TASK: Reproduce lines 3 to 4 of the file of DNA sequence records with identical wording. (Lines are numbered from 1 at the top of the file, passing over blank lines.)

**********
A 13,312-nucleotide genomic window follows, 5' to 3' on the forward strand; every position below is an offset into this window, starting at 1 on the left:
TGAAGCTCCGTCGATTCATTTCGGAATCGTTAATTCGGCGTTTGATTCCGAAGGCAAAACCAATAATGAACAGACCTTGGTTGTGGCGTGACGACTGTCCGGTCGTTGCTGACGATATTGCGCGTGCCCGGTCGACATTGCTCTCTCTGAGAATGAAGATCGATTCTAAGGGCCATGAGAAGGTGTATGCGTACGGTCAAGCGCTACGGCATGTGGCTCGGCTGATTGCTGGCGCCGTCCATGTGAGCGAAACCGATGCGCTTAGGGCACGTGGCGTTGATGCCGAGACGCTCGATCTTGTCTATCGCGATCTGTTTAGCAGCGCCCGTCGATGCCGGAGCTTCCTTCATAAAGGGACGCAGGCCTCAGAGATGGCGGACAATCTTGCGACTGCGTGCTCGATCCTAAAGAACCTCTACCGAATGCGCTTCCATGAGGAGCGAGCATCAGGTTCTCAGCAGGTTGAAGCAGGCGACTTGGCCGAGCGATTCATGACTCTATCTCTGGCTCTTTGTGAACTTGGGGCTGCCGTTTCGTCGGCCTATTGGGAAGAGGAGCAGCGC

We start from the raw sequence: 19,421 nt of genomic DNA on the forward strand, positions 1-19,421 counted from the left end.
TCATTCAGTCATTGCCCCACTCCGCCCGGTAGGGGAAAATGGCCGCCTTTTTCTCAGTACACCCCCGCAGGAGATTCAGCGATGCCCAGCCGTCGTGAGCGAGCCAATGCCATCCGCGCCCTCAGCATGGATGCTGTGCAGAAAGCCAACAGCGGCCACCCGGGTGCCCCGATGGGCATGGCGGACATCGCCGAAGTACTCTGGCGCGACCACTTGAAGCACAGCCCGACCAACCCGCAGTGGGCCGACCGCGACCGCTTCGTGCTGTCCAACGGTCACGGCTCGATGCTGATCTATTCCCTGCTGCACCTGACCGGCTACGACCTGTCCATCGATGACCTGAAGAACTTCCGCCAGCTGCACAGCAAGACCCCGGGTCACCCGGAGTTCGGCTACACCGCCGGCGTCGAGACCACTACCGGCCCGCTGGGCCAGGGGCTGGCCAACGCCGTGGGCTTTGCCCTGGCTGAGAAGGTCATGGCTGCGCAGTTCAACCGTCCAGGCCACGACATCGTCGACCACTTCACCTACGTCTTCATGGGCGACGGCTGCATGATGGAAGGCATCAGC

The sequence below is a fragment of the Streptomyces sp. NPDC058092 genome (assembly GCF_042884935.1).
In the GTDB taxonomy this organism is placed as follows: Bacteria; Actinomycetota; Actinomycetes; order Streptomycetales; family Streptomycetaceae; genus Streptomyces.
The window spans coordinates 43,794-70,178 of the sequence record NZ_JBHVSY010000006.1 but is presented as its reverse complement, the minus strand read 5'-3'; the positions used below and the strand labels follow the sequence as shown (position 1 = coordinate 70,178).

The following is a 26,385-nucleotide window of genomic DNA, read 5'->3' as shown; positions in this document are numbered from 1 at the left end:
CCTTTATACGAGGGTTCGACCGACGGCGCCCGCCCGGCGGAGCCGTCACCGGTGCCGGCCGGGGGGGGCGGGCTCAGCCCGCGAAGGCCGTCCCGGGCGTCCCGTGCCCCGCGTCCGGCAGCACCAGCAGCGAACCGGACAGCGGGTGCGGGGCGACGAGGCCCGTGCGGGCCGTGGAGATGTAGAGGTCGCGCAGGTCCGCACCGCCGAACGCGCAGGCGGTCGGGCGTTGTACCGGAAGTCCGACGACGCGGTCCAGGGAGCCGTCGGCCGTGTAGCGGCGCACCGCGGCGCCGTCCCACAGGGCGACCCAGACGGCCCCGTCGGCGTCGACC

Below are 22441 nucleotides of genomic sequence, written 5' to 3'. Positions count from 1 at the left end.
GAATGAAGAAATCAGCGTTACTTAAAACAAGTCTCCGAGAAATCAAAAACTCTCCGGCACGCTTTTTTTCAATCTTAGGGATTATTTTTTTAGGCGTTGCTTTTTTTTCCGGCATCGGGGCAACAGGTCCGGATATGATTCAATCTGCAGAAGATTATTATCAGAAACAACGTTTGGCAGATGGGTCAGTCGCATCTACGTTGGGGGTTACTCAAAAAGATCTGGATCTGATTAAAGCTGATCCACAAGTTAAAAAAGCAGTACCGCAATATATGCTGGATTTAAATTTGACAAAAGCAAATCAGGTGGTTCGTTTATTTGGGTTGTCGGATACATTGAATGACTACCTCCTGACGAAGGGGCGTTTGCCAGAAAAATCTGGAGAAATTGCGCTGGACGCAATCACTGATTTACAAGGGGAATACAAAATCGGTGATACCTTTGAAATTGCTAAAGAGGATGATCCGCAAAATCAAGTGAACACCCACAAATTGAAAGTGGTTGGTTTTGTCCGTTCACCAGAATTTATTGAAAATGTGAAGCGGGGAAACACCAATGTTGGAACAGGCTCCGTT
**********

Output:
We start from the raw sequence: 19,421 nt of genomic DNA on the forward strand, positions 1-19,421 counted from the left end.
TCATTCAGTCATTGCCCCACTCCGCCCGGTAGGGGAAAATGGCCGCCTTTTTCTCAGTACACCCCCGCAGGAGATTCAGCGATGCCCAGCCGTCGTGAGCGAGCCAATGCCATCCGCGCCCTCAGCATGGATGCTGTGCAGAAAGCCAACAGCGGCCACCCGGGTGCCCCGATGGGCATGGCGGACATCGCCGAAGTACTCTGGCGCGACCACTTGAAGCACAGCCCGACCAACCCGCAGTGGGCCGACCGCGACCGCTTCGTGCTGTCCAACGGTCACGGCTCGATGCTGATCTATTCCCTGCTGCACCTGACCGGCTACGACCTGTCCATCGATGACCTGAAGAACTTCCGCCAGCTGCACAGCAAGACCCCGGGTCACCCGGAGTTCGGCTACACCGCCGGCGTCGAGACCACTACCGGCCCGCTGGGCCAGGGGCTGGCCAACGCCGTGGGCTTTGCCCTGGCTGAGAAGGTCATGGCTGCGCAGTTCAACCGTCCAGGCCACGACATCGTCGACCACTTCACCTACGTCTTCATGGGCGACGGCTGCATGATGGAAGGCATCAGC